Health workers protesting outside La Paz University Hospital in Madrid on Tuesday, calling for Ana Mato, Spain’s health minister, to resign after a Spanish nurse contracted Ebola. Credit Andrea Comas/Reuters
BARCELONA, Spain — Spain’s government came under heavy criticism Tuesday as it dealt with the repercussions of Western Europe’s first Ebola case, quarantining three more people and monitoring dozens who had come into contact with an infected nurse.
Health care workers, who have been sparring with the government over cutbacks, said they had not received proper training or equipment to handle an Ebola case. The European Commission, the executive arm of the European Union, asked for an explanation, according to news reports. And some opposition politicians called for the health minister, Ana Mato, to resign.
At a news conference in Madrid, officials insisted that they had taken all appropriate measures to prevent the spread of the virus. But in a sign of the government’s unease with the possible political consequences, a lower-ranking official, María Mercedes Vinuesa, director of public health, went before Parliament on Tuesday to answer questions, not Ms. Mato.
The infected nurse, who has not been identified, was described as being in stable condition. Her husband and two other people were quarantined, and monitoring was extended to about 50 people who were believed to have come into contact with her.
Health officials have said that the nurse became infected while treating a missionary, Manuel García Viejo, who died in the Carlos III Hospital in Madrid on Sept. 25, after being repatriated from Sierra Leone. Officials said the nurse went on vacation the day after he died, then told a medical center that she had a fever of about 100 degrees on Sept. 30. She was hospitalized only on Monday, initially in another establishment without any unit specifically for handling diseases like Ebola..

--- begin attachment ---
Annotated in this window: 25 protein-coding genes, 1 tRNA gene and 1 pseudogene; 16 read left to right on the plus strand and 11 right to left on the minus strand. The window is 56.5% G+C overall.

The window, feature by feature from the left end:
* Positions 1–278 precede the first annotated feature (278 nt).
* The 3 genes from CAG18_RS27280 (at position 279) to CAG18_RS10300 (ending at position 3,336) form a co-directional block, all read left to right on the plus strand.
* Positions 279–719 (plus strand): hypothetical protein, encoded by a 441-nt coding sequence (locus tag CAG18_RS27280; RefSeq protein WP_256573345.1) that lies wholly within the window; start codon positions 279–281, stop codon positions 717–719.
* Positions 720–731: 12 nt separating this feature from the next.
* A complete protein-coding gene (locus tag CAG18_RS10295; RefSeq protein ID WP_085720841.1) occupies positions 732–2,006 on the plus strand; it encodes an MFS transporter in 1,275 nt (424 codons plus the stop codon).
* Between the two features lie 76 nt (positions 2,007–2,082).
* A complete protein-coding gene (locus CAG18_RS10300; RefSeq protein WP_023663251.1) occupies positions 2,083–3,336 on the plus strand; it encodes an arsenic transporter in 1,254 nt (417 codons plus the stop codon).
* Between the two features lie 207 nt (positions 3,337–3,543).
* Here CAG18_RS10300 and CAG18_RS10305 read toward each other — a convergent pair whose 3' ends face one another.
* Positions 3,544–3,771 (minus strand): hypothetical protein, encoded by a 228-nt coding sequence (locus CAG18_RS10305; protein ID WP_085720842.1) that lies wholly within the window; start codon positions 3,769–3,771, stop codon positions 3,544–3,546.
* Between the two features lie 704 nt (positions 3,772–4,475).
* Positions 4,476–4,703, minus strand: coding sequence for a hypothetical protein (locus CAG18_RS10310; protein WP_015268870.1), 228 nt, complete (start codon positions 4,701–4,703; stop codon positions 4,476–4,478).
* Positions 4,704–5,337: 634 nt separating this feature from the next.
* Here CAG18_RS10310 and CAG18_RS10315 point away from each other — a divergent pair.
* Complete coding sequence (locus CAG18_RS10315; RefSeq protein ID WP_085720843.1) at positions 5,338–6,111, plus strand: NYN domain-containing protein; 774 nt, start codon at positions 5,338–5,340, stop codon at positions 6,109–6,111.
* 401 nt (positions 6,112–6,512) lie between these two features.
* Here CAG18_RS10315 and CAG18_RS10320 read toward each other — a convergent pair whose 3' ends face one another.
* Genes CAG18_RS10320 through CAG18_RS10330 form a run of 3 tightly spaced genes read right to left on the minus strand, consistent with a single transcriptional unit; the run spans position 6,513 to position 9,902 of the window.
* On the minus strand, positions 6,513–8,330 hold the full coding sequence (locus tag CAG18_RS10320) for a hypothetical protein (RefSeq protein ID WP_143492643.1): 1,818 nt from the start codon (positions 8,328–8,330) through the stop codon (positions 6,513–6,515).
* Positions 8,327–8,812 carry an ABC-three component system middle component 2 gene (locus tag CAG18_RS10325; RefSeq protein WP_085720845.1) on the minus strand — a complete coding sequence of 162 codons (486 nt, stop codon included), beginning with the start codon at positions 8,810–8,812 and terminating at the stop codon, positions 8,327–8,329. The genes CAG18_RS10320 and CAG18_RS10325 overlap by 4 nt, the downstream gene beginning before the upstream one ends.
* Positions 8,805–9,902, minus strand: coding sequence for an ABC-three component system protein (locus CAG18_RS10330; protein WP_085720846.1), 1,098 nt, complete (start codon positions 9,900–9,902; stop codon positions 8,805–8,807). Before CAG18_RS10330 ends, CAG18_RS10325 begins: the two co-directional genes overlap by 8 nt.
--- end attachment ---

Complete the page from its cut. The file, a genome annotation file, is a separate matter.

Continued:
The nurse’s husband has shown no signs of having the disease but was isolated as a precaution, said Dr. Francisco Arnalich, head of internal medicine at the hospital.
Reached by phone in his hospital ward, the nurse’s husband told the newspaper El Mundo that the couple had canceled vacation plans after he had an accident at work, and that his wife had decided to spend a few days at her mother’s, instead. He did not specify the mother’s location. He said that he felt fine and that he was confident his own health was evolving “favorably.” But he said he was angered to hear that the medical authorities were recommending, as a precaution, that their dog be euthanized.
The husband, identified by the newspaper as Javier, said his wife, identified as Teresa, had told him that she followed all the safety instructions set by the hospital and did not know how she could have become infected. The case is worrisome because Spain is a developed country that is expected to have the rigorous infection control protocols needed to fight the spread of Ebola.
A second nurse who also treated the missionary was put under quarantine after reporting diarrhea, but she did not have a fever, the most common early symptom of Ebola, health officials said.
A Nigerian man who recently arrived in Spain is also under quarantine but tested negative for Ebola, according to Spanish health authorities. A second test is to be carried out Wednesday.
Opposition politicians said Tuesday that Ms. Mato, the health minister, needed to explain any safety lapse, while some called for her immediate removal. Caridad García Álvarez, a lawmaker from the United Left party, said on Twitter that Ms. Mato should resign, saying she had ignored warnings from health workers about inadequate safety measures.